What Would Lincoln Have Done About Julian Assange? (UPDATED)


Seth Lipsky argues that Lincoln, and FDR as well, would have pretty much tried to hang the Wikileaks founder for treason:

It is fearsome to think of what kind of black rage it would have put Lincoln in. He nearly brought Horace Greeley up for treason just for trying, as the famed editor of the New York Tribune did, to arrange peace talks with the South. Imagine if the oleaginous Greeley had been, while in foreign and even neutral countries, publishing tens of thousands of sensitive telegrams naming our agents, and our units, and disclosing to the Confederacy what we knew and when we knew it. Can one even conjure the intensity of his anger as he sat, as one can imagine, in Secretary of War Stanton's cavernous office, poring over the details of the breach as an aide read out the sanguinary consequences?

Same with FDR. He was in a fury at the Chicago Tribune, and the Tribune was a patriotic paper. It did publish stories that, en passant, made it known that we had broken the Japanese code. But its purpose was not to destroy our war effort. It was a breach en passant. Yet FDR, as Conrad Black puts it in his biography, "Champion of Freedom," "exploded" and ordered the secretary of the navy, William Knox, "to send marines to occupy the Tribune Tower." Knox, himself an ex-newspaperman, dodged the order, while Roosevelt tried, albeit unsuccessfully, to get his attorney general to charge the proprietor of the Tribune, Colonel McCormick, with treason.

UPDATE: Yes, I know that Julian Assange is not an American citizen (though his source, and some of his collaborators, are). The much better way for me to have characterized Seth Lipsky's provocative editorial is that he believes Assange should be treated as an enemy combatant and his American collaborators be tried for treason, though he's obviously arguing that Lincoln and FDR would have dealt with American versions of Assange very harshly. In some ways, the real target of Lipsky's ire is Brad Manning, the American soldier who apparently leaked the material to Assange.

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Jeffrey Goldberg is a national correspondent for The Atlantic and a recipient of the National Magazine Award for Reporting. Author of the book Prisoners: A Story of Friendship and Terror, Goldberg also writes the magazine's advice column. More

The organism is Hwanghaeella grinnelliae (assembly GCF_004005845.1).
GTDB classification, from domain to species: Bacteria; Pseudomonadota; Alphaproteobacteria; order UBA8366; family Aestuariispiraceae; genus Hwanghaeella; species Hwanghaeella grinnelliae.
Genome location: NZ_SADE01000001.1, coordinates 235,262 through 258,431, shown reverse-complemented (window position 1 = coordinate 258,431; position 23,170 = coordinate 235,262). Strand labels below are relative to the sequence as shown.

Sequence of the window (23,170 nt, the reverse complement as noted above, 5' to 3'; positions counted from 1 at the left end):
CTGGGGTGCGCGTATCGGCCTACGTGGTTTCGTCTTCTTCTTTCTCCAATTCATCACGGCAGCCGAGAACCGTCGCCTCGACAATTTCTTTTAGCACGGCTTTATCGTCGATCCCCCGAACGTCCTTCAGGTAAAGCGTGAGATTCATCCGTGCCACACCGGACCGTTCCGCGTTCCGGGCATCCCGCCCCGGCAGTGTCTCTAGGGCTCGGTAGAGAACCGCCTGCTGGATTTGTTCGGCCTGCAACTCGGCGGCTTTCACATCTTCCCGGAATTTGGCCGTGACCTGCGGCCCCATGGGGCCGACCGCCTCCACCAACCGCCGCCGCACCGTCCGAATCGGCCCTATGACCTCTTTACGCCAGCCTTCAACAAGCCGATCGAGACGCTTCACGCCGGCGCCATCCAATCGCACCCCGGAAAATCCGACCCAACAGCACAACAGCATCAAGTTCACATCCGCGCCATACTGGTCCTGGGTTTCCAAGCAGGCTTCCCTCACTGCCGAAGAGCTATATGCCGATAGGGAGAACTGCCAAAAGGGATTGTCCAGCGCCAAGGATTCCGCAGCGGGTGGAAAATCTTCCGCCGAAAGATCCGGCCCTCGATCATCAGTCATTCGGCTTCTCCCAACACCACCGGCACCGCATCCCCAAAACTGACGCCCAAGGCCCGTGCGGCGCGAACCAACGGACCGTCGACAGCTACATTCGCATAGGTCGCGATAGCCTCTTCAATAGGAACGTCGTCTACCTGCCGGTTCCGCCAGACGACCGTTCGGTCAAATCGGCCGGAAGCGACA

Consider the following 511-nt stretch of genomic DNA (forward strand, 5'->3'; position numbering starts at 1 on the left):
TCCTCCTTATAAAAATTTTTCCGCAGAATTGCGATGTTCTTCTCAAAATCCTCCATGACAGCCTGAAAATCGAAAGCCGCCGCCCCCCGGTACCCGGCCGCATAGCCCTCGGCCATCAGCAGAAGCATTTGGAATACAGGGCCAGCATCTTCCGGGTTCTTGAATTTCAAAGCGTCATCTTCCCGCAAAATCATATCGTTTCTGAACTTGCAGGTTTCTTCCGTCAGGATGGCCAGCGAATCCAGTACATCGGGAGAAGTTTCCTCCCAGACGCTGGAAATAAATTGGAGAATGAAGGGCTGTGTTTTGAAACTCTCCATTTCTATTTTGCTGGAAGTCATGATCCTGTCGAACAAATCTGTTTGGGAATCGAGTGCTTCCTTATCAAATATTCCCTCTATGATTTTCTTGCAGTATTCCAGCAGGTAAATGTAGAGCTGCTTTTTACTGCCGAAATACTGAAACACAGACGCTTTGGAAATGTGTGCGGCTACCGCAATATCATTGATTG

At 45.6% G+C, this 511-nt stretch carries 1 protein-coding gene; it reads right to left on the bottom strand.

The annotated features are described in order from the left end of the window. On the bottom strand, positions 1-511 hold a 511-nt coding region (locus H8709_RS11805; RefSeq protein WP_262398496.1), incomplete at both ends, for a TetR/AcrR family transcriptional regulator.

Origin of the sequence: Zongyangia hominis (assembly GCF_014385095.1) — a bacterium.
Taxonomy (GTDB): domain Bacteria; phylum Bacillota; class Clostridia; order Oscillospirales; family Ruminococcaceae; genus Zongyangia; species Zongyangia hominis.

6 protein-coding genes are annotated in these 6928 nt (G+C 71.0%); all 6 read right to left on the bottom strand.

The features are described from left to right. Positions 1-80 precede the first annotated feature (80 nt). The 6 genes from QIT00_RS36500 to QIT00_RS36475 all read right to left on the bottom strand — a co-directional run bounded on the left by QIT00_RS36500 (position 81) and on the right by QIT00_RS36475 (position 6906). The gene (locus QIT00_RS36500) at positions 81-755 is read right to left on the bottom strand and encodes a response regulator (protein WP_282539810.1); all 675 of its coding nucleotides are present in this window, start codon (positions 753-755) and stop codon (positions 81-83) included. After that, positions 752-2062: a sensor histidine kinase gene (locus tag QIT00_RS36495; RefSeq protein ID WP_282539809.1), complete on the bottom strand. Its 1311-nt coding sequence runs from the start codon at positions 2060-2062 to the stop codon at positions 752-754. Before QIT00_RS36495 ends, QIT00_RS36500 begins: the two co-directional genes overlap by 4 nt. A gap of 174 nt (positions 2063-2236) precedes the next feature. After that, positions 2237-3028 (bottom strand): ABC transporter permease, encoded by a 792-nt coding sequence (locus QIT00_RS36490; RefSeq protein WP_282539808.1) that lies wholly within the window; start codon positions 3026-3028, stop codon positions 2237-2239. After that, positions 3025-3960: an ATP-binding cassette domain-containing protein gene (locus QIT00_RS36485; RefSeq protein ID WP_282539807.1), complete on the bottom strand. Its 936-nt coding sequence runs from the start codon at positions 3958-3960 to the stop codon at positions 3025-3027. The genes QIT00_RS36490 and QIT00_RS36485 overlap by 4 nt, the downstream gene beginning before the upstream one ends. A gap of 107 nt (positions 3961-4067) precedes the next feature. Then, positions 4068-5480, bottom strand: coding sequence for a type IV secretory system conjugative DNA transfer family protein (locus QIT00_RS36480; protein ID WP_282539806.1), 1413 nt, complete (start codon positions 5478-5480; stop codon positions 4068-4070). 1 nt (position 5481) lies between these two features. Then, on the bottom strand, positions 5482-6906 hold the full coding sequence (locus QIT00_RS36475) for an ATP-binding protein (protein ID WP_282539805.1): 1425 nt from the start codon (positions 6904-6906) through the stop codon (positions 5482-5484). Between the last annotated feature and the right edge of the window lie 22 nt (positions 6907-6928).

Before joining The Atlantic in 2007, Goldberg was a Middle East correspondent, and the Washington correspondent, for The New Yorker. Previously, he served as a correspondent for The New York Times Magazine and New York magazine. He has also written for the Jewish Daily Forward, and was a columnist for The Jerusalem Post.

His book Prisoners was hailed as one of the best books of 2006 by the Los Angeles Times, The New York Times, The Washington Post, Slate, The Progressive, Washingtonian magazine, and Playboy. Goldberg rthe recipient of the 2003 National Magazine Award for Reporting for his coverage of Islamic terrorism. He is also the winner of the International Consortium of Investigative Journalists prize for best international investigative journalist; the Overseas Press Club award for best human-rights reporting; and the Abraham Cahan Prize in Journalism. He is also the recipient of 2005's Anti-Defamation League Daniel Pearl Prize.

In 2001, Goldberg was appointed the Syrkin Fellow in Letters of the Jerusalem Foundation, and in 2002 he became a public-policy scholar at the Woodrow Wilson International Center for Scholars in Washington, D.C.

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